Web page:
Remove road blocks for local food trucks
Sometimes, you just want Lloyd’s tacos, or some R&R barbecued goodness. In a foodie Mecca like Buffalo, it should be easy to find them dished out of their respective food trucks during a weekday lunch break or on a Saturday night. Unfortunately, local government has made it difficult for food trucks to provide us their tasty items by piling on fees needed to operate these mobile eateries. The News reported that Lloyd’s paid more than $6,000 in fees in 2012. Of that total, $1,000 went toward a permit to simply operate the truck. Other amounts went toward Lloyd’s being operational during peak times and in the best locations, like downtown.
Other local restaurant owners would like to see even stricter regulations, presumably out of fear of competition. These fears are unfounded, as food trucks tend to serve a different market. Thankfully, the Common Council rejected imposing more onerous regulations. However, those already in place need reworking. Unless the ultimate plan is to drive out these businesses (no pun intended), the current structure is not sustainable. It’s already been a significant contributing factor for some owners, like The Cheesy Chick, deciding to leave the business altogether.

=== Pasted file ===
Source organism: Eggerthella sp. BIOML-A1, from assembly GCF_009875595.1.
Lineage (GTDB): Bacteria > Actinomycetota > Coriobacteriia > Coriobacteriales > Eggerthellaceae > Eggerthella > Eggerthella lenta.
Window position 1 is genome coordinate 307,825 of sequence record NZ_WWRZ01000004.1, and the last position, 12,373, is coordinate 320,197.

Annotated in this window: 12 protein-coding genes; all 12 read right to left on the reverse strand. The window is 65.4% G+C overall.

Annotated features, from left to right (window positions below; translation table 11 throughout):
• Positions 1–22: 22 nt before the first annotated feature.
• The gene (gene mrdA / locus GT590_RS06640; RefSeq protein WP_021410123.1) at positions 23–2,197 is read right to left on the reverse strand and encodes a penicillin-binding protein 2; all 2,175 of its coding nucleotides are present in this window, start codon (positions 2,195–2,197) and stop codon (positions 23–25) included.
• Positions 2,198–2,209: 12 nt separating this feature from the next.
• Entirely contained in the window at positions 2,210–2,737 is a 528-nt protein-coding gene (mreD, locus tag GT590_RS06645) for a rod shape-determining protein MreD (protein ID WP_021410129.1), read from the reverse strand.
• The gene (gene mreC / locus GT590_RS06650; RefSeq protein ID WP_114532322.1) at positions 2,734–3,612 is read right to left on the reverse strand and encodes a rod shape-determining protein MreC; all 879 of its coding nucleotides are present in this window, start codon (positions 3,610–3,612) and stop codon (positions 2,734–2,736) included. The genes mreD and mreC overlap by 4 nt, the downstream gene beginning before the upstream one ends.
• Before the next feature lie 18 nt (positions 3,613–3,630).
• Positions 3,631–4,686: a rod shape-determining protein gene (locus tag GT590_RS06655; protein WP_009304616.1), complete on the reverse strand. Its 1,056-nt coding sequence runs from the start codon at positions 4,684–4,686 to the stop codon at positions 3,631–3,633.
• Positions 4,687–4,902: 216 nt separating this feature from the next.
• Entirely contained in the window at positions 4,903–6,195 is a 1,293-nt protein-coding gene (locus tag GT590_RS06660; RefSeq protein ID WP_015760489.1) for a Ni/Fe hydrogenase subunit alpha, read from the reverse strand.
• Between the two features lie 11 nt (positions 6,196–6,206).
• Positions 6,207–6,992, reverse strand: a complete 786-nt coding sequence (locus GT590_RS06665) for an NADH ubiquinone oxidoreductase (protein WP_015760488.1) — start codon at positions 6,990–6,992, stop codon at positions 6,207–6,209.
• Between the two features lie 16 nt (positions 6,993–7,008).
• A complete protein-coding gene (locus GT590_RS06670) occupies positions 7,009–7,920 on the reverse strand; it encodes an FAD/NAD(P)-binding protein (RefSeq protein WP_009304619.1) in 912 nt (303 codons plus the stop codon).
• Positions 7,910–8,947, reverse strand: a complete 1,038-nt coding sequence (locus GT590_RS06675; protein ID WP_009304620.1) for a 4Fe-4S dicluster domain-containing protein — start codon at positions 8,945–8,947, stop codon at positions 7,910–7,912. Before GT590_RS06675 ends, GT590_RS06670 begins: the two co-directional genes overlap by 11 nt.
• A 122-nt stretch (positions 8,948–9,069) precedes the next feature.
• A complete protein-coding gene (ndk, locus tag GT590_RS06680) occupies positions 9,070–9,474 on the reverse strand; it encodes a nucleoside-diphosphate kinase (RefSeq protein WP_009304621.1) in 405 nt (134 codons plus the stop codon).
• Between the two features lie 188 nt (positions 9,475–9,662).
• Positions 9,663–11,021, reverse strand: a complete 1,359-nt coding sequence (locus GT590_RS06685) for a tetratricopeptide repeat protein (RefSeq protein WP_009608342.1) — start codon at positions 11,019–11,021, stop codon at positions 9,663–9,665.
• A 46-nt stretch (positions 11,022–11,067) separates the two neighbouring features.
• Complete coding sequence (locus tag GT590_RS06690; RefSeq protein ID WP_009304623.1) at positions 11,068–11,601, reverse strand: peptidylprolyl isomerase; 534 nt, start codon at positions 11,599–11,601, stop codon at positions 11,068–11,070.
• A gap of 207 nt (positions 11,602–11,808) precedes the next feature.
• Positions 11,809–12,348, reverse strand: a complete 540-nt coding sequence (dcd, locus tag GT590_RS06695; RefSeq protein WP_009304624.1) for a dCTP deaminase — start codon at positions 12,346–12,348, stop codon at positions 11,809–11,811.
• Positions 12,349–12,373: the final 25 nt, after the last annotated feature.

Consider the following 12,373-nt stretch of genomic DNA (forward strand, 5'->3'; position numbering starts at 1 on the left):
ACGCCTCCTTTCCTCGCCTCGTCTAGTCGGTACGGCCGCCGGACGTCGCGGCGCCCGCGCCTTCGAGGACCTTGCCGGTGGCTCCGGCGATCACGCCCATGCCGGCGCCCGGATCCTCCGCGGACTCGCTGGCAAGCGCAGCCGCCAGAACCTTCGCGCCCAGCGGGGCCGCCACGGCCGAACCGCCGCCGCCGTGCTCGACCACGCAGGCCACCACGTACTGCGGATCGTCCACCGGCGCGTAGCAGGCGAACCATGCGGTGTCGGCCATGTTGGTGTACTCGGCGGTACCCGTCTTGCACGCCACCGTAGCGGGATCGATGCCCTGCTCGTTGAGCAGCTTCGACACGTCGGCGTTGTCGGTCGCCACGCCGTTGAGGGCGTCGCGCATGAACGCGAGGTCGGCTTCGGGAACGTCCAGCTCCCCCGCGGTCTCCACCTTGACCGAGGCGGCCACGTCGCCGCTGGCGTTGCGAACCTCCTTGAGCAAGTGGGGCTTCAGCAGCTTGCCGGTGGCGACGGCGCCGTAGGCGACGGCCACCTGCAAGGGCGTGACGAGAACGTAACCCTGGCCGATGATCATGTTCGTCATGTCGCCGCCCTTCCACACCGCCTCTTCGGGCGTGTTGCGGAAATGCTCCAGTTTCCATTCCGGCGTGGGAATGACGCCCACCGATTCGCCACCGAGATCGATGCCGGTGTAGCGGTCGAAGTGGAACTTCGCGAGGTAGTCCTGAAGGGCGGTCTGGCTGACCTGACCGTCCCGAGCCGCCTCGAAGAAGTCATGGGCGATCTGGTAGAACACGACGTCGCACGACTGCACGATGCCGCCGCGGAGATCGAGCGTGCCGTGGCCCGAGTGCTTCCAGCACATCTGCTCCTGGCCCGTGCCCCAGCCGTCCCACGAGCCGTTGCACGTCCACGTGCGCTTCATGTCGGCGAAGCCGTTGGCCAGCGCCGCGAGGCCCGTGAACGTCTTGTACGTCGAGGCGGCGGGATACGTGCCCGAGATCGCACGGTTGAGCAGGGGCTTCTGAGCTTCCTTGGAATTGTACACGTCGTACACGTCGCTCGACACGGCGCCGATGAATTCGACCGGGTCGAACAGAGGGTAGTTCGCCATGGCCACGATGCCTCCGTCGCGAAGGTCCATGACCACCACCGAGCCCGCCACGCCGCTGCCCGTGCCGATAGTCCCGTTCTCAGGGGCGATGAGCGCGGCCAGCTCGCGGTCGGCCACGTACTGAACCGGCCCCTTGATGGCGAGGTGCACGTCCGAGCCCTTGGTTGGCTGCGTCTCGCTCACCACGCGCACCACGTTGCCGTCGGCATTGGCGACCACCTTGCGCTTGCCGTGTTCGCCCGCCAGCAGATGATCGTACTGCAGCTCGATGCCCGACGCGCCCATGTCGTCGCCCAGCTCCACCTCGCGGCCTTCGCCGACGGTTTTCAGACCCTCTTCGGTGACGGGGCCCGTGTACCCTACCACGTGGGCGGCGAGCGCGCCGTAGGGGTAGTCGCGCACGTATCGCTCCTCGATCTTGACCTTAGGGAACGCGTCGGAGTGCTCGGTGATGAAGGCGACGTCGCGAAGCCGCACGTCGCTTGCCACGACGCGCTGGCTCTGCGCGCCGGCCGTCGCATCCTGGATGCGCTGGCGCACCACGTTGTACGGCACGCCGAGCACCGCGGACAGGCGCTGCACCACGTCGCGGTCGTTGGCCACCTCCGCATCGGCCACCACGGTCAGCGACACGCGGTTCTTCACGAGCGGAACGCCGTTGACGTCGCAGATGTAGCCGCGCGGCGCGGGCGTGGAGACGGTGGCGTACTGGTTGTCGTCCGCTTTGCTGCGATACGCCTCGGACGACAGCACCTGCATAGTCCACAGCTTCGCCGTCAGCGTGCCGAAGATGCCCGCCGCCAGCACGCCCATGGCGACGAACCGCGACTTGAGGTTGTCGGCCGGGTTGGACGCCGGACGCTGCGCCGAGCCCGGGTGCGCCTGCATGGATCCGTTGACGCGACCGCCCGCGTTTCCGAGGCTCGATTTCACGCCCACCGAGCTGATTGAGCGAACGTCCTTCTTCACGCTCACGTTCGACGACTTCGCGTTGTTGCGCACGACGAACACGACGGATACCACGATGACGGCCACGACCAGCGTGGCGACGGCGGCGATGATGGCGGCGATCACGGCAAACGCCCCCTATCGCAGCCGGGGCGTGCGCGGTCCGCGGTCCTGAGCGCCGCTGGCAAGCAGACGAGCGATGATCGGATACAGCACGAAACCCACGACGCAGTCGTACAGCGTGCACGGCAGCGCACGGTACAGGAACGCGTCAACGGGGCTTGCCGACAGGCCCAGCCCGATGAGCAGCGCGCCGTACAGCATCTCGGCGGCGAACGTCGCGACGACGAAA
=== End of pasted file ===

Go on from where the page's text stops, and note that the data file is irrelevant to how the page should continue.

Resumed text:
Given the state of the local job market, government should encourage local entrepreneurial attempts like these. Fees and unnecessary restrictions are stifling creative outlets for those who want to make new food offerings, which would also add to our city’s cultural offerings. Because Buffalo prides itself on diversity of its citizens, and particularly on its famous foods, expanding food truck operations and decreasing the bureaucratic red tape owners face should be right up its alley. Instead of putting up roadblocks, let’s facilitate their startups and keep patronizing these local businesses.
Nicole K. Intschert